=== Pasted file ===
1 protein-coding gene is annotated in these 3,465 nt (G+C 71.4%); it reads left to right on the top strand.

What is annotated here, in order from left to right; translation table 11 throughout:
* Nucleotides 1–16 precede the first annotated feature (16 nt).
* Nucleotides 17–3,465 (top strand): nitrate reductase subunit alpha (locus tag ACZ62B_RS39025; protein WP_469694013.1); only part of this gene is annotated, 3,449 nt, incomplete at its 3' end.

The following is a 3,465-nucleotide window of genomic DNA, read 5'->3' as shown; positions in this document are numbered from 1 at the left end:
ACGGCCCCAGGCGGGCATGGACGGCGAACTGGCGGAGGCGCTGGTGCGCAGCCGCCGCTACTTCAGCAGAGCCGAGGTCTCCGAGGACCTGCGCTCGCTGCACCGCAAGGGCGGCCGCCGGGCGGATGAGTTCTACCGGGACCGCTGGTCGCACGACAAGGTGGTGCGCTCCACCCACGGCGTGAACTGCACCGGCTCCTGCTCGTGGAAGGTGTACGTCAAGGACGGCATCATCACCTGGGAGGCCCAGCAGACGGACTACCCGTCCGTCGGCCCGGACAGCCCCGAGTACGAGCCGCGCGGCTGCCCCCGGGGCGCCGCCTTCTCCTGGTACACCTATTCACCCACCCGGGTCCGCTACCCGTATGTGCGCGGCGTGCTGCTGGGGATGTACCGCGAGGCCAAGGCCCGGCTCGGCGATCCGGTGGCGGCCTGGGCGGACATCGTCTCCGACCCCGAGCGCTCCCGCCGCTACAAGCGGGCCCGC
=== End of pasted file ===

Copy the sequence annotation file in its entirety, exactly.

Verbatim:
1 protein-coding gene is annotated in these 3,465 nt (G+C 71.4%); it reads left to right on the top strand.

What is annotated here, in order from left to right; translation table 11 throughout:
* Nucleotides 1–16 precede the first annotated feature (16 nt).
* Nucleotides 17–3,465 (top strand): nitrate reductase subunit alpha (locus tag ACZ62B_RS39025; protein WP_469694013.1); only part of this gene is annotated, 3,449 nt, incomplete at its 3' end.

The following is a 3,465-nucleotide window of genomic DNA, read 5'->3' as shown; positions in this document are numbered from 1 at the left end:
ACGGCCCCAGGCGGGCATGGACGGCGAACTGGCGGAGGCGCTGGTGCGCAGCCGCCGCTACTTCAGCAGAGCCGAGGTCTCCGAGGACCTGCGCTCGCTGCACCGCAAGGGCGGCCGCCGGGCGGATGAGTTCTACCGGGACCGCTGGTCGCACGACAAGGTGGTGCGCTCCACCCACGGCGTGAACTGCACCGGCTCCTGCTCGTGGAAGGTGTACGTCAAGGACGGCATCATCACCTGGGAGGCCCAGCAGACGGACTACCCGTCCGTCGGCCCGGACAGCCCCGAGTACGAGCCGCGCGGCTGCCCCCGGGGCGCCGCCTTCTCCTGGTACACCTATTCACCCACCCGGGTCCGCTACCCGTATGTGCGCGGCGTGCTGCTGGGGATGTACCGCGAGGCCAAGGCCCGGCTCGGCGATCCGGTGGCGGCCTGGGCGGACATCGTCTCCGACCCCGAGCGCTCCCGCCGCTACAAGCGGGCCCGC